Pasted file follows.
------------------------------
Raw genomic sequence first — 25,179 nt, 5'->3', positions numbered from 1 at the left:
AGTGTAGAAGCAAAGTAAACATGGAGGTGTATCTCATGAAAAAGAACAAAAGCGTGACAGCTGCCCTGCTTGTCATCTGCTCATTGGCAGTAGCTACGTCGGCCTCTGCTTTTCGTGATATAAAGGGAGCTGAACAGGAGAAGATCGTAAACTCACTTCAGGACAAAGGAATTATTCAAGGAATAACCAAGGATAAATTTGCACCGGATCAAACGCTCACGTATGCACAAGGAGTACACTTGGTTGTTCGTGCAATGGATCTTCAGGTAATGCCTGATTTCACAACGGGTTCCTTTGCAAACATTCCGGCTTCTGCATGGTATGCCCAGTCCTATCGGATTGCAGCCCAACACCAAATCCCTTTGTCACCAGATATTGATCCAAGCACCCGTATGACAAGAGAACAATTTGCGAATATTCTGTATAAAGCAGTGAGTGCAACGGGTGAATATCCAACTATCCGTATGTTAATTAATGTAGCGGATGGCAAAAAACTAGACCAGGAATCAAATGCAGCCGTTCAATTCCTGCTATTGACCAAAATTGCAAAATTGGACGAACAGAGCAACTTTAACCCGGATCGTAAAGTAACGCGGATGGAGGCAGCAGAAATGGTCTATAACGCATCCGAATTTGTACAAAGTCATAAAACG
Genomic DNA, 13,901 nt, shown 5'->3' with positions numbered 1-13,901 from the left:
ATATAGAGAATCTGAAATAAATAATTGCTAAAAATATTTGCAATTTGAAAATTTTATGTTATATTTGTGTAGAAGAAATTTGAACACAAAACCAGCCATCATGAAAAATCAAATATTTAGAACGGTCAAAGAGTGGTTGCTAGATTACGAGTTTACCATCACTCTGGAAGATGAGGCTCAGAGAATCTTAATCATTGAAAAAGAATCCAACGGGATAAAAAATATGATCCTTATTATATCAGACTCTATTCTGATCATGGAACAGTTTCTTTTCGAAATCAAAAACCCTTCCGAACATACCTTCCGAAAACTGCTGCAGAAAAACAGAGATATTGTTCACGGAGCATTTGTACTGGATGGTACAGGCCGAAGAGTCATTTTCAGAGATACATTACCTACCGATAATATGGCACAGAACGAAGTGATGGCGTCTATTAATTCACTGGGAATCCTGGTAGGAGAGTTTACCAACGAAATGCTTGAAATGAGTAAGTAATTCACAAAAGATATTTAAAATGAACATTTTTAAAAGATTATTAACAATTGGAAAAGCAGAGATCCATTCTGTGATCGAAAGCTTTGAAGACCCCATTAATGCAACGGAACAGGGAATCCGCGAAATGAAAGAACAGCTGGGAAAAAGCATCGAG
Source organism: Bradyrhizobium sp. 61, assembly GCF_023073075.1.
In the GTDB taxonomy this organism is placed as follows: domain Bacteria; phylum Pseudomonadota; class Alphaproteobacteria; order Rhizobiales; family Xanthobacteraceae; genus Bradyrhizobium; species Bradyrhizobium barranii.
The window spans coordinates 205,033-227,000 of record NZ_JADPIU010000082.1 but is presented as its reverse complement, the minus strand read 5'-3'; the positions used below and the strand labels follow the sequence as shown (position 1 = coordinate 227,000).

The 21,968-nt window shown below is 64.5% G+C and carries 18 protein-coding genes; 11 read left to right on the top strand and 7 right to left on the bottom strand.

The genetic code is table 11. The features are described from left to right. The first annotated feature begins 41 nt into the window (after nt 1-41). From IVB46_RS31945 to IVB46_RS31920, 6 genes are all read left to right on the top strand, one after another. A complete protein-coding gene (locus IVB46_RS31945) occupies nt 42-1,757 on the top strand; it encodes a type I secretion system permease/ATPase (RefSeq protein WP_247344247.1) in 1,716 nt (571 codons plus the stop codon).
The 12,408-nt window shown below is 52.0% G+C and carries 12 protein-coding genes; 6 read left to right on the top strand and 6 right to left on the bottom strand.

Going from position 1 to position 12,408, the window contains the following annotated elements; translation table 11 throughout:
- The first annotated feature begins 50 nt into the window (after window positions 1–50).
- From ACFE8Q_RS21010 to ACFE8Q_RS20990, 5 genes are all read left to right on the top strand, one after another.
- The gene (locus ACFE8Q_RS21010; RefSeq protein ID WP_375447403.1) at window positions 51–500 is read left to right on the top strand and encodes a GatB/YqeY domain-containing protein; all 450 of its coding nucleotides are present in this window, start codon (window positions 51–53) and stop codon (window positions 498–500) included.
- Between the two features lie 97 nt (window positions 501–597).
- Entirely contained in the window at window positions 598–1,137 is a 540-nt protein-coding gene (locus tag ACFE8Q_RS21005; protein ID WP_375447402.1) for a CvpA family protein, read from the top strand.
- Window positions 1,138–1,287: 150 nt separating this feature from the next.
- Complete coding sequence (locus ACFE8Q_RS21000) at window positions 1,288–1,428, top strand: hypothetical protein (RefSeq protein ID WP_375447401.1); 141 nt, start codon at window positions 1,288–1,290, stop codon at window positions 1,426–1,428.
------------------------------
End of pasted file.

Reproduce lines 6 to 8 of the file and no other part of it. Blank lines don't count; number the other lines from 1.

In the GTDB taxonomy this organism is placed as follows: domain Bacteria; phylum Pseudomonadota; class Alphaproteobacteria; order Rhizobiales; family Xanthobacteraceae; genus Bradyrhizobium; species Bradyrhizobium barranii.
The window spans coordinates 205,033-227,000 of record NZ_JADPIU010000082.1 but is presented as its reverse complement, the minus strand read 5'-3'; the positions used below and the strand labels follow the sequence as shown (position 1 = coordinate 227,000).

The 21,968-nt window shown below is 64.5% G+C and carries 18 protein-coding genes; 11 read left to right on the top strand and 7 right to left on the bottom strand.